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From micro to nano contacts in biological attachment devices
TLDR
An extensive microscopic study has shown a strong inverse scaling effect in these attachment devices, whereas μm dimensions of the terminal elements of the setae are sufficient for flies and beetles, geckos must resort to sub-μm devices to ensure adhesion.
Materials become insensitive to flaws at nanoscale: Lessons from nature
TLDR
It is shown that the nanocomposites in nature exhibit a generic mechanical structure in which the nanometer size of mineral particles is selected to ensure optimum strength and maximum tolerance of flaws (robustness) and the widely used engineering concept of stress concentration at flaws is no longer valid for nanomaterial design.
Evidence for capillarity contributions to gecko adhesion from single spatula nanomechanical measurements.
TLDR
Measurements of the adhesion force exerted by a single gecko spatula for various atmospheric conditions and surface chemistries show that humidity contributes significantly to gecko adhesion on a nanoscopic level, crucial for the development of artificial biomimetic attachment systems.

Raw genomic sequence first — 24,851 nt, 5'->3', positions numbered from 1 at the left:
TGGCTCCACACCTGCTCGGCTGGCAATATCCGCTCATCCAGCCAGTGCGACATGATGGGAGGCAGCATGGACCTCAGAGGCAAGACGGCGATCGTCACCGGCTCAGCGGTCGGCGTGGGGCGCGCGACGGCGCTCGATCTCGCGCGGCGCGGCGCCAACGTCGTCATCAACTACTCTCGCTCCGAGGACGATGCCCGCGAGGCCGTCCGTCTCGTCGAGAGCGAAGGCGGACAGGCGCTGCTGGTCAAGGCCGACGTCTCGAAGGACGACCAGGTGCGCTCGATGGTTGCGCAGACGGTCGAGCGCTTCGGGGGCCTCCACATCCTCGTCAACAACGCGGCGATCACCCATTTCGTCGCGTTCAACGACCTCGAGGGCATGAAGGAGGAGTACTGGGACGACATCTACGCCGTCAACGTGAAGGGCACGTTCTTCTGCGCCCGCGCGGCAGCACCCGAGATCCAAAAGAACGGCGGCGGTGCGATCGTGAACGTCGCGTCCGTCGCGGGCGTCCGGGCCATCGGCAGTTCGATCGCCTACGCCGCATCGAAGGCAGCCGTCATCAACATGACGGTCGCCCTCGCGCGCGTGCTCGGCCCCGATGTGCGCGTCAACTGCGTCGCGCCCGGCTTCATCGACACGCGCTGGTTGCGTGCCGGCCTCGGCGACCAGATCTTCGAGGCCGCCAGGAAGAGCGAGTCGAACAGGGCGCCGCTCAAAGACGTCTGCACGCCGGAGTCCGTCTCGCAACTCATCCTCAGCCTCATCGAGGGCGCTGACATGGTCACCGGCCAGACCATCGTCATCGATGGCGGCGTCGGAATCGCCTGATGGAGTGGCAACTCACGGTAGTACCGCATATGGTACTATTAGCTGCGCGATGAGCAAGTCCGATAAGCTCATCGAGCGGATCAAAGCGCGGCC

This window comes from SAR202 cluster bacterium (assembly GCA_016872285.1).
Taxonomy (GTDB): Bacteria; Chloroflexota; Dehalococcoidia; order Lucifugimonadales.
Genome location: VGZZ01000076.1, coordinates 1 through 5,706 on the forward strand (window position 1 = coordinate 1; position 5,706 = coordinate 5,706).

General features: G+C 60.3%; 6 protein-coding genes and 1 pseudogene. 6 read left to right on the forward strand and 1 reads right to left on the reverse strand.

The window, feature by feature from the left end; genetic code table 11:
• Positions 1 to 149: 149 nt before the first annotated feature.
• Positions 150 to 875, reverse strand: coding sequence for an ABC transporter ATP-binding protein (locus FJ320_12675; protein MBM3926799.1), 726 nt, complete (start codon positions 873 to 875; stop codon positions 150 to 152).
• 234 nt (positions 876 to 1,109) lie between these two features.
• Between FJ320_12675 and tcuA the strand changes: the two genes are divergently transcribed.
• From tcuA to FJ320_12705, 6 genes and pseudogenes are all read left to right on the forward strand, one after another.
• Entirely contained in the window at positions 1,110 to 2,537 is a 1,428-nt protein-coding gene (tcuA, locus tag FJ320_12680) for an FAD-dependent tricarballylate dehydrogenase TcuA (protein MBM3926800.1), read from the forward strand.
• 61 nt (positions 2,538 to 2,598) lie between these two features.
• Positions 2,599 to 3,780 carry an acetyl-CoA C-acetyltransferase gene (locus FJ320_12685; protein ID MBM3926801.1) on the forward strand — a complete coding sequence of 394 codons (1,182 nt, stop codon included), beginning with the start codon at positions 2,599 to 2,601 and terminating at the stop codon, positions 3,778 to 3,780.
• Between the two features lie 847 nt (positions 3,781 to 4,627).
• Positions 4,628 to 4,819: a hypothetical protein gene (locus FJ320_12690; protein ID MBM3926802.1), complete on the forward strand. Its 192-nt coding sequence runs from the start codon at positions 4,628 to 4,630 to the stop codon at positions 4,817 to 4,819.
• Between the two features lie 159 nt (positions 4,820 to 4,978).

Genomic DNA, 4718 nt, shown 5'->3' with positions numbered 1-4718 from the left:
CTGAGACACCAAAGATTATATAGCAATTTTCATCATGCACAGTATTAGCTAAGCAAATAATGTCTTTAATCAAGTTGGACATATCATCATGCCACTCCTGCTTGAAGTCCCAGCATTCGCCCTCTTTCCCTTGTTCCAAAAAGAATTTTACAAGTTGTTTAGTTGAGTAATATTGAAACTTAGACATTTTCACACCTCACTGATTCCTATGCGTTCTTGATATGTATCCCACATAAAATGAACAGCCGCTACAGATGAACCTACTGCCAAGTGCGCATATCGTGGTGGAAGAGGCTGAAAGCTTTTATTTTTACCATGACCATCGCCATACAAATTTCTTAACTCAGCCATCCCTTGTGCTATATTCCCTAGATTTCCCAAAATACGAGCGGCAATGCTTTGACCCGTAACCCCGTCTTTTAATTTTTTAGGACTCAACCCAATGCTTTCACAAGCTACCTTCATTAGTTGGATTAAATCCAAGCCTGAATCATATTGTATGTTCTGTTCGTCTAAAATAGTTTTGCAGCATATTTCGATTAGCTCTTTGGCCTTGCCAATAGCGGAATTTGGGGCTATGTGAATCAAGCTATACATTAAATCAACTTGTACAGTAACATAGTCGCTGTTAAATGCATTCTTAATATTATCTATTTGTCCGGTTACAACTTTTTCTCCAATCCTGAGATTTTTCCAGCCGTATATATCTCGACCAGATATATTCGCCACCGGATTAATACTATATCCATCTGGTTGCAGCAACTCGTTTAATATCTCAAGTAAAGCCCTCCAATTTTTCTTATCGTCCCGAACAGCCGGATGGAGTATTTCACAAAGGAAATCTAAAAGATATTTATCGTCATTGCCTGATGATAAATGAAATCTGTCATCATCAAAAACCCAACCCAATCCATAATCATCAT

Resolving the nanoscale adhesion of individual gecko spatulae by atomic force microscopy
TLDR
The first successful experiments in which the force–displacement curves were determined for individual spatulae by atomic force microscopy are reported, which sheds new light on the nanomechanisms of attachment and will help in the rational design of artificial attachment systems.
Adhesion of bioinspired micropatterned surfaces: effects of pillar radius, aspect ratio, and preload.
TLDR
A preload dependence of the adhesion force has been identified and demonstrated to be crucial for obtaining adhesives with tunable adherence.
Effects of contact shape on the scaling of biological attachments
TLDR
It is concluded that other shapes, such as a toroidal contact geometry, should lead to better attachment; such geometries are observed in the microscopic investigations of hair–tip shapes in beetles and flies.
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